There is a good handful of lingering memories hanging over from this year’s November Horse Fair.
Foremost is the wonderful weather conditions in which it was held. There were people wandering around the street until well after dark. The sights and sounds of full pubs and restaurants and the sheer success of the day were a joy to behold.
The numbers of horses may have been down on other years but those with an eye for the blood say that the quality on show was away up. Most of the poor creatures of skin and bone, which populated such gatherings after the crash, have now been taken out of circulation or been put to sleep – and free of their loads eternally.
There was also a lot of talk about ISPCA officers checking on the welfare of all animals at the fair. One trader had a litter of very small pups seized from him as they weren’t being looked after properly.
The most lingering of all the topics thrown up by the day was the state in which the place was left by the traders on the street. It was appalling – at least – and it wasn’t so much the products they were selling it was the old issue of packaging. There was plastic and cardboard and aeroboard thrown everywhere.
A Kerry County Council crew appeared on the street as soon as the last horse left town and began its annual clean-up. This has happened in other years too but, I suppose we are gaining a welcome intolerance of this kind of behavior.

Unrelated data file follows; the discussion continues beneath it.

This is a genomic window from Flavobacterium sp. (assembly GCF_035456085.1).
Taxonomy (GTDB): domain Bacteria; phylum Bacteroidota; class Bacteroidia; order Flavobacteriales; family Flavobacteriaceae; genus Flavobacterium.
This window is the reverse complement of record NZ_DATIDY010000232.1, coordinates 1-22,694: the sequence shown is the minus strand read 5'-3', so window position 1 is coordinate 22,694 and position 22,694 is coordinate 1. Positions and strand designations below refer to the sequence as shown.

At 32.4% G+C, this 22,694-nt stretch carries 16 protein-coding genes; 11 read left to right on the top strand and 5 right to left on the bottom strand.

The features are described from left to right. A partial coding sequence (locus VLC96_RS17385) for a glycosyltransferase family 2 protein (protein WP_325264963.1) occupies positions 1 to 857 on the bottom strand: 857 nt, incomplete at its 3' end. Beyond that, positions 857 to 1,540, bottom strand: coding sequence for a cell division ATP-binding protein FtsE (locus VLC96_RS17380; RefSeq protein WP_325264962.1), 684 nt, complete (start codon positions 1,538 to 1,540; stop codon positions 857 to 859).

Close on the heels of the rubbish issue in the order of conversational merit is the fact that Kerry County Council in its wisdom showed a blatant lack of regard for the many hard pressed businesses in town and sent a traffic warden to issue tickets to cars which were parked on the Killarney Road.
The council was well within its rights of course, but there’s an anger among traders here that they are being bled dry with rates and taxes. Then, on one of the few days in the year on which they have a chance to make those rates and pay that rent the council does its bull in a china shop routine.
It will leave a bad taste in the mouths of those who were ‘ticketed’ and it must be an issue to be taken up by our local representatives at council level.
Now, imagine for a minute that there was over a dozen of this kind of fair on the streets of the town ever year – close enough to one a month. Imagine what it did for the economy of the town.
It should be possible to bring back a spring and summer fair along with the November survivor. It needn’t be along the same format as last week’s. There is enough food producers around to make a showcase day on the streets and the other one could be written into a day of music and song.
There’s nothing new in that line of thinking but it did make a good living for generations of Islanders – and there’s every reason to believe it could again. We already have the November blueprint and, I’m sure, the old charter to cover it.